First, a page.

None of my Liverpool supporting family or friends will thank me for this in anyway as they won’t want to jinx it, but with Jürgen Klopp’s side sitting proudly atop the table, eight points ahead of ‘surprise package’ Leicester City and, probably even more crucially, eleven points clear of reigning champions Manchester City; it is difficult to imagine a scenario where the title heads anywhere other than Anfield come the end of the season.
It is an accepted norm of football-watching folklore that no team can win the championship before Christmas, but the sheer relentlessness of Liverpool’s form, which has seen them drop just two points from their fifteen matches this season, makes it difficult to believe that they will open the door sufficiently for anyone to catch them. Their win over Brighton on Saturday thanks to two set-piece headers from Ballon D’Or nominee, Virgil Van Dijk, was the very epitome of the notion that the hallmark of a champion team is to win when not playing especially well. Meanwhile their dismantling of local rivals Everton on Wednesday evening was a further statement of intent not merely another hurdle overcome.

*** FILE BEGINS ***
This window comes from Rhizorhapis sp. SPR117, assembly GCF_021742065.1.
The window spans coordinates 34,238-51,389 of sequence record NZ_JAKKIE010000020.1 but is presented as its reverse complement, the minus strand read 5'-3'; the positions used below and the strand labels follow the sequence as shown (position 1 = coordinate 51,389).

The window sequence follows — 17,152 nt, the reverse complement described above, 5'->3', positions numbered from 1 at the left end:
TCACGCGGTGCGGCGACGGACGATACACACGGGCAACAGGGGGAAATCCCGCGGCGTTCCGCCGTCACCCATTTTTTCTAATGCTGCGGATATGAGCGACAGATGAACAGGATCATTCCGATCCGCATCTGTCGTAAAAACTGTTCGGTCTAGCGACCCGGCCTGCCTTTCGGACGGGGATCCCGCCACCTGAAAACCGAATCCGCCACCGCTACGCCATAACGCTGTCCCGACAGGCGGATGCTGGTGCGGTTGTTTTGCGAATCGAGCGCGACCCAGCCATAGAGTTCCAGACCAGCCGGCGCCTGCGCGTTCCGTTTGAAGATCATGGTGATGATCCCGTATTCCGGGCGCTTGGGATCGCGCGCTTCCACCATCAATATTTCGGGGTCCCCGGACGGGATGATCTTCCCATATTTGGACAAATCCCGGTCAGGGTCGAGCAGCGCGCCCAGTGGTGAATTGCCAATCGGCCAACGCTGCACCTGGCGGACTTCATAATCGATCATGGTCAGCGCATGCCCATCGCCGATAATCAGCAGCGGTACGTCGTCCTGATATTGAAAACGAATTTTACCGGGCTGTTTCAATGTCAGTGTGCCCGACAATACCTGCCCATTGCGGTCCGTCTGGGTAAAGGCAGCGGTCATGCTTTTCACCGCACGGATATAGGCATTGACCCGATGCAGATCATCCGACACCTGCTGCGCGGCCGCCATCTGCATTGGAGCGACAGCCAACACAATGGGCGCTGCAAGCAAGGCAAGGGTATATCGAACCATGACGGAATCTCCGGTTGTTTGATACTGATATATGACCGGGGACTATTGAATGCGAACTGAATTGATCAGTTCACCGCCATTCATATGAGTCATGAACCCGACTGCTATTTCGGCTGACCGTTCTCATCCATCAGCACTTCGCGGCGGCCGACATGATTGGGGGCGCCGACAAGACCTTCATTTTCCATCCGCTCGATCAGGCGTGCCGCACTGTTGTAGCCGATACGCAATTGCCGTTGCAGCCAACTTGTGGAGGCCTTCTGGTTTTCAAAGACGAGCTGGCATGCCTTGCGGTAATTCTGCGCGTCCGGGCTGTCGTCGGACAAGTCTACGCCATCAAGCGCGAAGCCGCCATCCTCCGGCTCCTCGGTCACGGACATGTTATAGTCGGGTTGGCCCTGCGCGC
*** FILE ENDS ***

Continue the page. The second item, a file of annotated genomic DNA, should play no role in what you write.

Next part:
Liverpool’s lead is currently the second biggest at this stage of a season in Premier League history, standing only behind Manchester United’s fourteen point lead in 1993. In other comparable seasons, teams with a substantial lead before the festive period: Chelsea 10 points in 2005, Man United 8 points in 2000, and City themselves 8 points in 2017, have all gone on to win the title.
Of course looming just over the horizon for Liverpool is a run of fixtures through December that has had many commenters and analysts suggesting that the spell of potentially nine games in four competitions including a trip to Qatar for the FIFA Club World Cup could be such a heavy schedule that the Reds will invariably drop points. As imposing a schedule as that sounds, three of those games: the League Cup Quarter Final against Villa and the two potential Club World Cup ties could potentially be viewed as less than top priority.